Death Grips don’t make anything easy. From missing-in-action concert “performances” to label-baiting free album releases, the band foments controversy with its every hyper-kinetic, brutish utterance. In a reductive comparison, they’re the indie analog to an artist like Kanye West. But all that doesn’t matter unless there’s something to lend it credence. Absent of any music, MC Ride/Zach Hill/and Andy Morin are petulant, barking dogs without any bite. Government Plates, their latest out-of-nowhere release then is the latest attempt to provide fangs.
A sound of breaking glass jump-starts the Dylan-indebted opener “You might think he loves you for your money…”. It’s as much a sly wink to their expectation shattering tendencies as it is a way to announce their presence. Ever agitated, mere seconds tick off before MC Ride is screaming from the abyss. The music doesn’t constrict, it collapses. Zach Hill’s drum kit sounds predestined to shatter into micro-fragments and the rumbling bass is as stable as a glass of water during an earthquake. In terms of welcoming parties, the Leatherface clan would be more inviting.
Though the feral animal presentation is frightening, Death Grips’ moments of measure are similarly bone-chilling. In August, I wrote synth-manipulator “Birds” captured the group preparing for war. Here MC Ride mumbles with a dead-eye stare “I got today shoveling graves, I got tomorrow turning in your grave” while arming to the gills. He’s seemingly indifferent to his doom, even as looping guitars bleed out in front of him. Following an onslaught, the final few seconds of closer “Whatever I want (f*** who’s watching)” unravel in relative silence. “Anne Bonny” expands the Godspeed You! Black Emperor idea of being “trapped in the belly of the machine” while it bleeds to death. Bolts jostle on the steely frame of synthesizers, Ride practically shouting them off, but they never come completely unhinged. It’s the auditory equivalent of watching someone perpetually teeter on the edge of a cliff.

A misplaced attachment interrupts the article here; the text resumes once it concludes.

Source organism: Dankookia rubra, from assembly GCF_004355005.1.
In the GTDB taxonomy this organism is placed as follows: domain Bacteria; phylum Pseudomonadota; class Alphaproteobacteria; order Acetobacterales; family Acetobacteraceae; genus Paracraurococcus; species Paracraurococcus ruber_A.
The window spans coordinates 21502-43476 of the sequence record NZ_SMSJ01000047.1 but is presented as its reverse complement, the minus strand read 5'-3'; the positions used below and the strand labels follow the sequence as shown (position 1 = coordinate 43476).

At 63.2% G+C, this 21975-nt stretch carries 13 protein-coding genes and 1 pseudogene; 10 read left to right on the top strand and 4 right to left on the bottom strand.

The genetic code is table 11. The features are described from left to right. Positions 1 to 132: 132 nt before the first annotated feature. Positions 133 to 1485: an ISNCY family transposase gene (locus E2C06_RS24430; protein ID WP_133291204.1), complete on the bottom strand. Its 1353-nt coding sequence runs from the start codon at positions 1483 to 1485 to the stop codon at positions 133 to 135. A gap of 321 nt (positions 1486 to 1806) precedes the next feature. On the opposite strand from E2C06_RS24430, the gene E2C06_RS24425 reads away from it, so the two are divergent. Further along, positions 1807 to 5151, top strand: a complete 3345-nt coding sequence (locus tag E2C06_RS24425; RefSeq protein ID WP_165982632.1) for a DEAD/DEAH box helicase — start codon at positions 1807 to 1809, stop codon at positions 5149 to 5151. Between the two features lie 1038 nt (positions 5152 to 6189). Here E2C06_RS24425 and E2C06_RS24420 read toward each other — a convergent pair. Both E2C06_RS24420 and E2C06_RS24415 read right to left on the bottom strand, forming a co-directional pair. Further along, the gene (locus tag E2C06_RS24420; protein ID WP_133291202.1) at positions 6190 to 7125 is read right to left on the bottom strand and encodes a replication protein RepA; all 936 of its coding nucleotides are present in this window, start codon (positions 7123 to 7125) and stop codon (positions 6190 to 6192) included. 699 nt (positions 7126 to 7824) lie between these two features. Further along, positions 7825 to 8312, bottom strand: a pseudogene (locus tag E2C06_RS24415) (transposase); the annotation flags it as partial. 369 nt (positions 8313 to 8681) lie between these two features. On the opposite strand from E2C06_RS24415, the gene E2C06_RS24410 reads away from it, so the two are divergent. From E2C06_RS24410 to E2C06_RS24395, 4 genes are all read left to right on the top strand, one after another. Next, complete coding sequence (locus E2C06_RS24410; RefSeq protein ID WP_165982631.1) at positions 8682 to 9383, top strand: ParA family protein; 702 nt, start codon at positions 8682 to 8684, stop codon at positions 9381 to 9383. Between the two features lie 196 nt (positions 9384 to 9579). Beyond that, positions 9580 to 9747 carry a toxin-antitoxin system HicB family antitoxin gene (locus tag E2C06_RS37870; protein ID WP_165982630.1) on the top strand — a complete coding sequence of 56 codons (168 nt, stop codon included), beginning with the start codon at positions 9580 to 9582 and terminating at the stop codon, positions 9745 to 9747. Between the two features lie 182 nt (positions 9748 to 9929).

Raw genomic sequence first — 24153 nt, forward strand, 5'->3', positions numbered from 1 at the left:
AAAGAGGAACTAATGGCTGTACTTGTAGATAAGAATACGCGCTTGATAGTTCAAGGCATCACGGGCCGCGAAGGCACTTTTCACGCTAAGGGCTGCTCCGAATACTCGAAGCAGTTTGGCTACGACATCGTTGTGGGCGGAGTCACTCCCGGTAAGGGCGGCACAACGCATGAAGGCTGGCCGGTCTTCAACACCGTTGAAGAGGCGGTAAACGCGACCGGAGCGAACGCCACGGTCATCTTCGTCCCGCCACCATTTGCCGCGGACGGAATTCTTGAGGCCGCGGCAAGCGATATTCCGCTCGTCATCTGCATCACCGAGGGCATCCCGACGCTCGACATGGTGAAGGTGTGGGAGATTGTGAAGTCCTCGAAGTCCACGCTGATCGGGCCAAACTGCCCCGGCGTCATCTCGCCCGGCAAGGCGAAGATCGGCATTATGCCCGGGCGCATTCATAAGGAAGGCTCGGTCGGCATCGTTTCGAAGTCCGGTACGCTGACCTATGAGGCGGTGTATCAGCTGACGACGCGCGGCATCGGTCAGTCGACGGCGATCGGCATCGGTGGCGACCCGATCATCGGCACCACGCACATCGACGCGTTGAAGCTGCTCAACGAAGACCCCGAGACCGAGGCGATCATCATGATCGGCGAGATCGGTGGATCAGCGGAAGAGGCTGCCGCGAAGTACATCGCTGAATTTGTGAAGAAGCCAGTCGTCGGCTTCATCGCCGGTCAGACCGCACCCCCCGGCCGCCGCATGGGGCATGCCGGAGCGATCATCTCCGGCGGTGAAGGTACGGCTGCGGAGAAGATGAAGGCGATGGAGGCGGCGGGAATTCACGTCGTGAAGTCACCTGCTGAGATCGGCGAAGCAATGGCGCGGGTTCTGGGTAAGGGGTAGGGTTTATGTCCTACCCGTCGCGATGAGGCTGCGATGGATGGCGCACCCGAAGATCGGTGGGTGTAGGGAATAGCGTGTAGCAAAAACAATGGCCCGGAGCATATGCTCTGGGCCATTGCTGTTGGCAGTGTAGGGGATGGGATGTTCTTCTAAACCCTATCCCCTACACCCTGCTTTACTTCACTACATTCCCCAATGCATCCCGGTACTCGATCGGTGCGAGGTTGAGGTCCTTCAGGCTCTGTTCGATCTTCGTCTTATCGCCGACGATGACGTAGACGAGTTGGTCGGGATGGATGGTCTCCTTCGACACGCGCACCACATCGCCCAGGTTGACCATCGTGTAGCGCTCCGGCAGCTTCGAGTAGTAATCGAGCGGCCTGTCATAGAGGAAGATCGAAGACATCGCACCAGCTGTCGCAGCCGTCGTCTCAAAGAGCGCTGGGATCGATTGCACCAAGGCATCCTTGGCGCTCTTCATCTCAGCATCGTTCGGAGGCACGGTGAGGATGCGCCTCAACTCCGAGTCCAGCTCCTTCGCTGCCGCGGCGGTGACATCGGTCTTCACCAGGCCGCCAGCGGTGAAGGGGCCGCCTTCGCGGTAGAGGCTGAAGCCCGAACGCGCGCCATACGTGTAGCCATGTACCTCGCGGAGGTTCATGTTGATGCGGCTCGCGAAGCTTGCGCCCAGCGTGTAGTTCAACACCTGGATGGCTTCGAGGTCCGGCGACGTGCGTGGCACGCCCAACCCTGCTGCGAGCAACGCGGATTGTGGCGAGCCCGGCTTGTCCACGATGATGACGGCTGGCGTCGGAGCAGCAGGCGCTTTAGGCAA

But this is still Death Grips we’re talking about and if anything of theirs sells, it certainly isn’t reserve. Clattering drums in “Feels like a wheel” recall Radiohead’s “Idioteque” set to warp-speed. The intermittent vocal chatter and keyboard trills possess the hypnotic quality of an out-of-control-merry-go-round hurling rusty nails from its unstable center. The aforementioned “Whatever I want (F*** who’s watching)” sheds several skins: cascading electronic waterfalls, heart pounding drum hits, repeating caveman hollers, and punishing recoils before coalescing into a nauseating musical bouillabaisse. “Big House”s barely held together opening synth and galloping drum beat imagine a level of Super Mario Bros. played by a binging meth-addict. Inevitably the “game over” sound parachutes in, propelled by Ride’s incendiary ramblings.
Lyrically Ride’s focuses remain lingering paranoia (made clear by the “skin creeping” of “Big House”) and the ever-watchful camera lens of Uncle Sam. Past an us vs. them mentality, Ride’s hoarse diatribes sprout in the rocky grounds of “me against the world”. If career moves are any indication, the band thrives in the land of the pariah. Much of the careening album pays little mind to “we” (royal or otherwise) instead fixating on the exclusive “I”. “Two Heavens” only casualty is Ride, informing us he’s on his “way out”. The skittish head-nodder “This is Violence Now (Dont get me wrong)” teases the titular action without anything resembling a payoff; leaving us alone in Ride’s trembling hands. A pinnacle of paranoia, the title track churns: chopped up vocals, distant bomb blasts, and interstellar communique together to craft a 21st Century manifesto railing against unchecked corporate greed. Sifting through the lyrical rubble, the band’s punk aesthetic can be found.
Speaking to Pitchfork in late-2012 about the band’s chaotic dissolution from Epic, drummer Zach Hill somewhat mystically said “the place where we’re coming from sometimes transcends logic.” For all the schizoid musings the group concocts, the line was right on the money. Approaching this album with any preconceived notions is a fool’s errand. To even expect a reformulating of No Love Deep Web misses the mark entirely. Near the end of my Tuesday article concerning Enter the Wu-Tang‘s 20th anniversary, I wrote “Wu-Tang didn’t kowtow to the prevailing wisdom of the era (innovators rarely do). We met them on their own terms” and that’s equally true of Death Grips. Every schizophrenic yawp and anvil blast either sends you running for the hills or draws you in further. As bristly and repudiating of the status quo as Government Plates is, it’s also reaffirming.
(You can get the album for free here or alternately at Death Grips Soundcloud account)